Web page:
Armodafinil has a significantly longer half-life than that S.-Enantiomer. Modafinil has no structural similarities to the amphetamines. Adrafinil is a prodrug of Modafinil that is no longer commercially available.


Modafinil (ATC N06BA07) centrally promotes alertness and alertness and increases motor activity. It has effects on various neurotransmitter systems; the exact mechanism of action is not known. Modafinil is pharmacologically different from other stimulants.

Whether it influences and euphorizes the mood is controversial. For example, the FDA writes: "Modafinil produces psychoactive and euphoric effects, alterations in mood, perception, thinking, and feelings typical of other CNS stimulants in humans". On the other hand, in numerous publications attention is being drawn to the lack of the euphoric effect.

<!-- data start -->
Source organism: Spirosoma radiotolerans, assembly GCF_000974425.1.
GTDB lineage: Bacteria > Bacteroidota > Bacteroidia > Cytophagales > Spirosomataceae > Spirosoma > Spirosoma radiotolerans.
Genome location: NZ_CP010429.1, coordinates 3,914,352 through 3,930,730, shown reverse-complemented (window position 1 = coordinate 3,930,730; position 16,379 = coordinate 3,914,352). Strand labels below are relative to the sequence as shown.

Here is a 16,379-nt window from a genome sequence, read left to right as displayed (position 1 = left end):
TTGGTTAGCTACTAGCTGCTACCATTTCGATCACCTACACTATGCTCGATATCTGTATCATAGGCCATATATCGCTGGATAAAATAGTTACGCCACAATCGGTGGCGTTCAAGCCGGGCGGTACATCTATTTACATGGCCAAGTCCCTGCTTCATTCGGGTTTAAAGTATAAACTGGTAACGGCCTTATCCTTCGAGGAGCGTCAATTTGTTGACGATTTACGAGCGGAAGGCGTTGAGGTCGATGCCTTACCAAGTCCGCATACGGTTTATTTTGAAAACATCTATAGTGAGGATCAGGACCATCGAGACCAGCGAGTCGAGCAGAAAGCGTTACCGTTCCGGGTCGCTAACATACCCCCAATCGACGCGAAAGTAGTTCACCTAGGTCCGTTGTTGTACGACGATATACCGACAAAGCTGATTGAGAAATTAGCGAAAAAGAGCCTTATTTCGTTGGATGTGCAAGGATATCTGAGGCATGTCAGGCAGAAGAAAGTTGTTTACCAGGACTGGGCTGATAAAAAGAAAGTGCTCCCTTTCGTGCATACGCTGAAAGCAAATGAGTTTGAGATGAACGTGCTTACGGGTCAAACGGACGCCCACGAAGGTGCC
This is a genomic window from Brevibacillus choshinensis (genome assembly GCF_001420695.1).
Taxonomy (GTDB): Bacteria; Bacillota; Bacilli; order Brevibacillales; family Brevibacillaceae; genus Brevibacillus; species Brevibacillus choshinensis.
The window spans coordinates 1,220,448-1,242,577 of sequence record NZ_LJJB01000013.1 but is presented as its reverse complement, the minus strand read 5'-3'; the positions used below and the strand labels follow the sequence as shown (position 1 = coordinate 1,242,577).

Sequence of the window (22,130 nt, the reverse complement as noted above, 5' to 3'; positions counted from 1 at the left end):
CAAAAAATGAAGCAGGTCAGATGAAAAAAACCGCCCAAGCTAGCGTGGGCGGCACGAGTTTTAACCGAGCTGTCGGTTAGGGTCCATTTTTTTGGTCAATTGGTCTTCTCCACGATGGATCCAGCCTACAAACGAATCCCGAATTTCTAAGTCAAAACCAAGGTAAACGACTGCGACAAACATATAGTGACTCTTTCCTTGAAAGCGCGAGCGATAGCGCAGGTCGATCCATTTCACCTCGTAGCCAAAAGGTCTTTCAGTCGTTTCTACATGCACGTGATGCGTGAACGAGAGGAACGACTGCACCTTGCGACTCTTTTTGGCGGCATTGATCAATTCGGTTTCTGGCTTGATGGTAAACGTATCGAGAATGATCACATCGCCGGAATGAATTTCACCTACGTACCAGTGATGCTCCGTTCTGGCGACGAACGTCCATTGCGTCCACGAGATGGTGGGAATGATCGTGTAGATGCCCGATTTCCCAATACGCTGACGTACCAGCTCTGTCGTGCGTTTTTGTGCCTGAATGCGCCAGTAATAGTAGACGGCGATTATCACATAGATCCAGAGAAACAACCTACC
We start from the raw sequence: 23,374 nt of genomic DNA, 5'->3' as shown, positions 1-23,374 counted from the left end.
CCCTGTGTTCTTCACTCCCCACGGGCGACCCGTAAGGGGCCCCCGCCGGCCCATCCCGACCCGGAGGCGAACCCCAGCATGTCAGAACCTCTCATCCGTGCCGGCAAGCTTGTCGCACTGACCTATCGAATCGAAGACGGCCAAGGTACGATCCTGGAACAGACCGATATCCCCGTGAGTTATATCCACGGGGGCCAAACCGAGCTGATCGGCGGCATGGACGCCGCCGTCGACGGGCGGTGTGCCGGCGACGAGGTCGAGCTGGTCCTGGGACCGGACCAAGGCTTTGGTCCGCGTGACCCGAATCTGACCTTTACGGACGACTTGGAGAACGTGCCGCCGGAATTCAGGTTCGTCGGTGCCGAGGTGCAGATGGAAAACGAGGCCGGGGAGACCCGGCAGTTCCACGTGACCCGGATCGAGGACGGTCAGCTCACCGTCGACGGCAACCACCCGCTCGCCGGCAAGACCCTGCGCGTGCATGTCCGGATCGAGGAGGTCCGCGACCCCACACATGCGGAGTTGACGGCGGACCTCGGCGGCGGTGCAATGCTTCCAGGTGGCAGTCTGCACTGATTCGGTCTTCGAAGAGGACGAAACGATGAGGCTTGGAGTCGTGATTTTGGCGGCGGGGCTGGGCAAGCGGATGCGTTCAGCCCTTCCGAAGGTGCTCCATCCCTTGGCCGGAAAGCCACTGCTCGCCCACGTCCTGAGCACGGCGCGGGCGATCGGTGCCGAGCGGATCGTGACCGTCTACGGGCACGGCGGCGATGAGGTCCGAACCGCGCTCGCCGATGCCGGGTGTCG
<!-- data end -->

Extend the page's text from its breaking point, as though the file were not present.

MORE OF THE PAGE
Modafinil is approved in Switzerland for the treatment of narcolepsy ("sleeping sickness"). In other countries it is also approved for the indication “Shift Work Sleep Disorder”. It is taken before night work and keeps you awake.

In July 2010, the European Medicines Agency (EMA) recommended that the drug should only be used for the treatment of narcolepsy and no longer for idiopathic hypersomnia, sleep apnea syndrome and shift work due to the adverse effects and potential for abuse. Swissmedic later followed this recommendation. There are numerous potential uses in the literature, from motion sickness to Parkinson's disease, but Modafinil has not been approved by the authorities for this purpose.